The procession managed a grave dignity as it wound its way through the camp. Only the few old people whose frail bodies

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would not allow them to join watched without getting up. But they too sang, and they remembered many hopeful springs when they had danced through camp, and they prayed that, after the sad winter they had lived through, there would be hope and joy this spring.

Fools Crow listened to the faraway rumble of Thunder Chief and felt his step become lighter. He felt in his heart, in the rhythm of the drum, a peculiar kind of happiness—a happiness that sleeps with sadness. And the feeling made his head light and he was removed from the others, dancing alone, singing a song that had to do with his life in this world, and in that other world he had visited in his vision. And then he saw the white lodge and the pale blue light and the woman sitting across from him. He knew that she was here, someplace, watching him, watching the procession, and he saw her smile in the blue light and he smiled. For even though he was, like Feather Woman, burdened with the knowledge of his people, their lives and the lives of their children, he knew they would survive, for they were the chosen ones.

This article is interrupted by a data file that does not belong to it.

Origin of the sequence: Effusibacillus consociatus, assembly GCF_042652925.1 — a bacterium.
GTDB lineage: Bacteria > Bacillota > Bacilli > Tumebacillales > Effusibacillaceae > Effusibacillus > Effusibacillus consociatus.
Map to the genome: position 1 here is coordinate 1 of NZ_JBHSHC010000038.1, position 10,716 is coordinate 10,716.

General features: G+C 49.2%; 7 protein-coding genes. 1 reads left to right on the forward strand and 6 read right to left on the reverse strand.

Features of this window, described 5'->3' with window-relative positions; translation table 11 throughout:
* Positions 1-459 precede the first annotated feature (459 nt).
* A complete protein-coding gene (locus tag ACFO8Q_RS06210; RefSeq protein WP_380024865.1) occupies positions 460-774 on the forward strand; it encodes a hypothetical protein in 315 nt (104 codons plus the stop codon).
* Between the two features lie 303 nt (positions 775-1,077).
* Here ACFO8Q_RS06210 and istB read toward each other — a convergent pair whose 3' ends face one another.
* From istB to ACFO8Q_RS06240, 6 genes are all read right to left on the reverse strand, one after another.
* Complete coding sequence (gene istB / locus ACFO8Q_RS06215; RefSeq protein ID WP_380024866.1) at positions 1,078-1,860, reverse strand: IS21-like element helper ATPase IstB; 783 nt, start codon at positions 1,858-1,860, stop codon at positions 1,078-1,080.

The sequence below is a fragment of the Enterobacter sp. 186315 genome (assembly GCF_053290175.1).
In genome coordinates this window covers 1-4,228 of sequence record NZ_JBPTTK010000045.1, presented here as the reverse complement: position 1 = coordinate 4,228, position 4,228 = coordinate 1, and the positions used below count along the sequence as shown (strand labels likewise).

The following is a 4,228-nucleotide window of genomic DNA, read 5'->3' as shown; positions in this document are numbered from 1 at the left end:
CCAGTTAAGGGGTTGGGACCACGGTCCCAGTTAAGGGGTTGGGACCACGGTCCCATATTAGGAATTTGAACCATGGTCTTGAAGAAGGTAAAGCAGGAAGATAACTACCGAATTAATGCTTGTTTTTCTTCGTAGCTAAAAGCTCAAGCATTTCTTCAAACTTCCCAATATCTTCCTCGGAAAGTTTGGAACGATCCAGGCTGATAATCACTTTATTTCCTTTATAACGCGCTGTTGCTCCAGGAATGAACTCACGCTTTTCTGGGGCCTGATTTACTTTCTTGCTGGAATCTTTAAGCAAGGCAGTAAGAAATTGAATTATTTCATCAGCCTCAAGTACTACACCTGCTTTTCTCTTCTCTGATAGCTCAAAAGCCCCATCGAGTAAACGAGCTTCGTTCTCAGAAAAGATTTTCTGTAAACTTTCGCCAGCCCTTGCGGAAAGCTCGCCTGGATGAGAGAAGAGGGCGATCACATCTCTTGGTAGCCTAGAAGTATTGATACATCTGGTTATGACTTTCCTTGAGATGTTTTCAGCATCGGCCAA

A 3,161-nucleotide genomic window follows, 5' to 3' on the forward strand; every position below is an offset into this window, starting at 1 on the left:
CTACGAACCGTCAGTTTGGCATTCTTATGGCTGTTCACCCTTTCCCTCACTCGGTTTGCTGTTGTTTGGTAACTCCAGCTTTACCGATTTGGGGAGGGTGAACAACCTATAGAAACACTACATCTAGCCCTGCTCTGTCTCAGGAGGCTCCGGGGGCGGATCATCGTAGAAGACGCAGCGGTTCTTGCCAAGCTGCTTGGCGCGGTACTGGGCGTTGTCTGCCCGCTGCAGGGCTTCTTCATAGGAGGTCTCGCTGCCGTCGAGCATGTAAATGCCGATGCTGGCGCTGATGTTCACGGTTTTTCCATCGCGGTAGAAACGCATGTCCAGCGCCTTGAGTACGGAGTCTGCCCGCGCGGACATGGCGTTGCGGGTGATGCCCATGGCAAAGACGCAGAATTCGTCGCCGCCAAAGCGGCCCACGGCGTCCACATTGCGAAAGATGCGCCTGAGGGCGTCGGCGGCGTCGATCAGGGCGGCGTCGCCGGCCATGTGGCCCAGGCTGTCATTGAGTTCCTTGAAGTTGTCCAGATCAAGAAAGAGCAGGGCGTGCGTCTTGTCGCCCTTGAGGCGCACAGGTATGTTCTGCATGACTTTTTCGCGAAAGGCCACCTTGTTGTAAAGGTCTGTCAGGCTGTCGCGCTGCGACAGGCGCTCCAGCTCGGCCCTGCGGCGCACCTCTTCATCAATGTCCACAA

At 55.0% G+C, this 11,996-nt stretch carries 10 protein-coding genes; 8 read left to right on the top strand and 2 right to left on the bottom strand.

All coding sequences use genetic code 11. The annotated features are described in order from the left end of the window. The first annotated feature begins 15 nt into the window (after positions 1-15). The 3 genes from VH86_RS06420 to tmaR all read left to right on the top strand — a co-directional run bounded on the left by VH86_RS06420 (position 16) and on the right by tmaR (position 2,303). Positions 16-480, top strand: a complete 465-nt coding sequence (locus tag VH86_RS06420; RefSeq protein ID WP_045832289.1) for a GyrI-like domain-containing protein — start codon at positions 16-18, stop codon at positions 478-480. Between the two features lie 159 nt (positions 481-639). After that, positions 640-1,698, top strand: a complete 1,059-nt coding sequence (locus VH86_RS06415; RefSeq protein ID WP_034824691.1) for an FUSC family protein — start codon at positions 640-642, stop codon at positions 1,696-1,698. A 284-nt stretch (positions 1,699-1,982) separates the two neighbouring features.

A drop of water stung his head and he saw the hard drops falling all around him. He heard the drops bounce off the taut skins of the lodges, and he saw the drops gathered on the bare earth that countless feet had trampled smooth over the winter. He felt Red Paint’s hand slip into his and he raised his face.

That night there was much feasting in all the Pikuni camps. Winter was over and the men talked of hunting, of moving the camps out of the valleys, of moving on. The women prepared their meager feast and fed their men, their children, their relatives and friends. They knew that soon the meat pots would be full and the hides would be drying in the sun. Outside, the children played in the rain, chasing each other, slipping and skidding in the mud. They were Pikuni and they played hard.

Far from the fires of the camps, out on the rain-dark prairies, in the swales and washes, on the rolling hills, the rivers of great

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animals moved. Their backs were dark with rain and the rain gathered and trickled down their shaggy heads. Some grazed, some slept. Some had begun to molt. Their dark horns glistened in the rain as they stood guard over the sleeping calves. The blackhorns had returned and, all around, it was as it should be.